Commemorated on December 1
Eligius was born at the villa of Captelat, six miles north of Limoges, in Aquitaine (now France), into an educated and influential Gallo-Roman family. His father, recognising unusual talent in his son, sent him to the goldsmith Abbo, master of the mint at Limoges. Later Eligius went to Neustria, the palace of the Franks, where he worked under Babo, the royal treasurer, on whose recommendation Clotaire II, king of the Franks, is said to have commissioned him to make a throne of gold adorned with precious stones.
"And from that which he had taken for a single piece of work, he was able to make two. Incredibly, he could do it all from the same weight for he had accomplished the work commissioned from him without any fraud or mixture of siliquae, or any other fraudulence. Not claiming fragments bitten off by the file or using the devouring flame of the furnace for an excuse, but filling all faithfully with gems, he happily earned his happy reward."
Among other goldsmithing work soon entrusted to Eligius were the bas-reliefs for the tomb of Saint Germain, Bishop of Paris. Clotaire took Eligius into the royal household and appointed him master of the mint at Marseilles.
After the death of Clotaire in 629, Dagobert appointed his father's friend his chief councillor. Eligius' reputation spread rapidly, to the extent that ambassadors first sought out Eligius for counsel and to pay their respects to him before going to the king. He made some enemies. His success in inducing the Breton prince, Saint Judicael, to make a pact with Dagobert, at a meeting at the king's villa of Creil (636–37) increased his influence: "Indeed King Dagobert, swift, handsome and famous with no rival among any of the earlier kings of the Franks, loved him so much that he would often take himself out of the crowds of princes, optimates, dukes or bishops around him and seek private counsel from Eligius".
Saint Eligius at the feet of the Virgin and Child by Gerard Seghers
Eligius took advantage of this royal favor to obtain alms for the poor and to ransom captive Romans, Gauls, Bretons, Moors and especially Saxons, who were arriving daily at the slave market in Marseilles. His friend Saint Ouen of Rouen recalled him with love in Vita Sancti Eligii:
"He was tall with a rosy face. He had a pretty head of hair with curly locks. His hands were honest and his fingers long. He had the face of an angel and a prudent look. At first, he was used to wear gold and gems on his clothes, having belts composed of gold and gems and elegantly jeweled purses, linens covered with red metal and golden sacs hemmed with gold and all of the most precious fabrics including all of silk. But all of this was but fleeting ostentation from the beginning and beneath he wore a hairshirt next to his flesh and, as he proceeded to perfection, he gave the ornaments for the needs of the poor. Then you would see him, whom you had once seen gleaming with the weight of the gold and gems that covered him, go covered in the vilest clothing with a rope for a belt."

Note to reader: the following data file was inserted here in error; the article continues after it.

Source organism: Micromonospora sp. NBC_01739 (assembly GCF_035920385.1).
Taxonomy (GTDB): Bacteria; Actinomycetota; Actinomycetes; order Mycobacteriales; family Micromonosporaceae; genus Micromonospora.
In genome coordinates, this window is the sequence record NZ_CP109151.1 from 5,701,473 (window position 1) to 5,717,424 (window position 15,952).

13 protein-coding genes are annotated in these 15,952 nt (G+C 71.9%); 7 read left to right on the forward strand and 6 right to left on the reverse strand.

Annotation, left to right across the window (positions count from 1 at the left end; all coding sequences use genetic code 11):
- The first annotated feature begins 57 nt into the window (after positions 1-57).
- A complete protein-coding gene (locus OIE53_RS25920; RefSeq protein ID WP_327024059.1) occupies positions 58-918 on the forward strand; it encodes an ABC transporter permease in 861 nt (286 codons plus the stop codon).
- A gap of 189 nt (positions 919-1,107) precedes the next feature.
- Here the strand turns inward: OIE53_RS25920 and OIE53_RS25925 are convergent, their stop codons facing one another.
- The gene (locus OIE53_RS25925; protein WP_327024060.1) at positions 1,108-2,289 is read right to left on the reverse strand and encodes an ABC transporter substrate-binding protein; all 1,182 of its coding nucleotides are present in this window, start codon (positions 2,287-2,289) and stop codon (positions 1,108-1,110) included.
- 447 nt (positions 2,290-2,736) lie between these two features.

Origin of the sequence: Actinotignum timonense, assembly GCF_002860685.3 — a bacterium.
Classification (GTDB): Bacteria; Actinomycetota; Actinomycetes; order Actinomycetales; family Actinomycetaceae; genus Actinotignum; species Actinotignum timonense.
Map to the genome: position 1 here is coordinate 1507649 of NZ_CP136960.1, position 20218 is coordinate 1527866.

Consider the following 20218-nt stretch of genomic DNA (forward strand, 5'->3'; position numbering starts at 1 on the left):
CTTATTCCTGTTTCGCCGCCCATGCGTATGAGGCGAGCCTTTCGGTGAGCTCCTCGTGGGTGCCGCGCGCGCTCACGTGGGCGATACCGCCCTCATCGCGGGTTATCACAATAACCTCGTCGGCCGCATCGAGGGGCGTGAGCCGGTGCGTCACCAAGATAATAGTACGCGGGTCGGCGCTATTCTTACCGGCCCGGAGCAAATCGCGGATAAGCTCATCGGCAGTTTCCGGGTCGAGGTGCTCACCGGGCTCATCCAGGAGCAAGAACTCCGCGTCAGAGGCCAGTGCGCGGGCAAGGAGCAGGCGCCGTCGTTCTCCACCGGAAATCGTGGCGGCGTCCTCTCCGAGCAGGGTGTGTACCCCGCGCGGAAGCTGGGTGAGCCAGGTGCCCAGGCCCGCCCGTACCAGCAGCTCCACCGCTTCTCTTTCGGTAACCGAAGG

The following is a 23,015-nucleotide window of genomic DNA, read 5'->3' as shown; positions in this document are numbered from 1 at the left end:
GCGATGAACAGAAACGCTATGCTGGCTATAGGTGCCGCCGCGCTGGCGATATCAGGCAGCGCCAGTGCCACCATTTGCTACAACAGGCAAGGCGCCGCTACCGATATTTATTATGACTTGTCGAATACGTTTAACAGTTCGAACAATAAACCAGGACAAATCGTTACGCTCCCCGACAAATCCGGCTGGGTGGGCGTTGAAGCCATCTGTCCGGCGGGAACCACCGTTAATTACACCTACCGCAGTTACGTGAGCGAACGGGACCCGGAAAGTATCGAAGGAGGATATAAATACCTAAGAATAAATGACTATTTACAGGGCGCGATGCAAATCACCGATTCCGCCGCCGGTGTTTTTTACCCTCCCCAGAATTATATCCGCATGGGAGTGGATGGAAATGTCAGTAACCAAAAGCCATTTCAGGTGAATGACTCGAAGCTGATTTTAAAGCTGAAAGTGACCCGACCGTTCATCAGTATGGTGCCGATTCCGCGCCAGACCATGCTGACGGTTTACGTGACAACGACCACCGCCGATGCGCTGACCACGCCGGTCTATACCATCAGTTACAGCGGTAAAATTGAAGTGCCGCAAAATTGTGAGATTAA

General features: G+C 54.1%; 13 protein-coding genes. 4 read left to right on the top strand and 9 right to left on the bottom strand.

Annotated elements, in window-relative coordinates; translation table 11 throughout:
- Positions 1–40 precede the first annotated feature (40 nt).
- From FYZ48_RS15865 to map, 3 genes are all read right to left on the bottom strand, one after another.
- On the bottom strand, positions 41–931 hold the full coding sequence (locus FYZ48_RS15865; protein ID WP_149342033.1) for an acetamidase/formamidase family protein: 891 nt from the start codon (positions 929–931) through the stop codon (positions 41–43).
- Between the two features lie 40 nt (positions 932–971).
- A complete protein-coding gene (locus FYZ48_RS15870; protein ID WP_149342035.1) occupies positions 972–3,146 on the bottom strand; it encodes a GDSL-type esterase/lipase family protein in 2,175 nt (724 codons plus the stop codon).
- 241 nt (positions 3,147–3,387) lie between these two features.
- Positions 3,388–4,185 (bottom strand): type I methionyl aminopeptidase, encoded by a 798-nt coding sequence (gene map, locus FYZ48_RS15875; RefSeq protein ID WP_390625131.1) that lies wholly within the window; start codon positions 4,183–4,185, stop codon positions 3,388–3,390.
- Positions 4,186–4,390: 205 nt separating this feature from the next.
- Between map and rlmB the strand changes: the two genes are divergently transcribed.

Besides Eligius's self-mortification, Ouen recalled his propensity for weeping, "For he had the great grace of tears."
Eligius founded several monasteries, and with the king's consent, sent his servants through towns and villages to take down the bodies of criminals who had been executed and give them decent burial. Eligius was a source of edification at court, where he and Ouen lived according to the strict Irish monastic rule that had been introduced into Gaul by Saint Columbanus. Eligius introduced this rule, either entirely or in part, into the monastery of Solignac near Limoges, which he founded in 632 at a villa he had purchased, and also at the convent he founded at Paris, where three hundred virgins were under the guidance of the Abbess Aurea. He also built the basilica of St. Paul and restored the basilica at Paris that was devoted to Saint Martial, the patron bishop-saint of his native Limoges. Eligius also erected several fine tombs in honor of the relics of Saint Martin of Tours, the national saint of the Franks, and Saint Denis, who was chosen patron saint by the king.
On the death of Dagobert in 639, Queen Nanthild took the reins of government, the king Clovis II being a child. During this regency, Eligius launched a campaign against simony in the church. On the death of Saint Acarius, Bishop of Noyon–Tournai, 14 March of Clovis's third year (642), Eligius was made his successor, with the unanimous approbation of clergy and people. "So the unwilling goldsmith was tonsured and constituted guardian of the towns or municipalities of Vermandois which include the metropolis, Tournai, which was once a royal city, and Noyon and Ghent and Kortrijk of Flanders."
The inhabitants of his new diocese were pagans for the most part. He undertook the conversion of the Flemings, Frisians, Suevi, and the other Germanic tribes along the North Sea coast. He made frequent missionary excursions and also founded a great many monasteries and churches. In his own episcopal city of Noyon he built and endowed a nunnery for virgins. After the finding of the body of St. Quentin, Bishop Eligius erected in his honor a church to which was joined a monastery under the Irish rule. He also discovered the bodies of St. Piatus and his martyred companions, and in 654 removed the remains of Saint Fursey, the celebrated Irish missionary (died 650).
Eligius died on 1 December 660 and was buried at Noyon.
Several writings of Eligius have survived: a sermon in which he combats the pagan practices of his time, a homily on the Last Judgment and a letter written in 645 in which he begs for the prayers of Bishop Desiderius of Cahors. There are fourteen other pseudepigraphical homilies that are no longer attributed to him.
An important study about the work of Eligius as a goldsmith was contributed by the German scholar Hayo Vierck to the Joachim Werner Festschrift in 1974.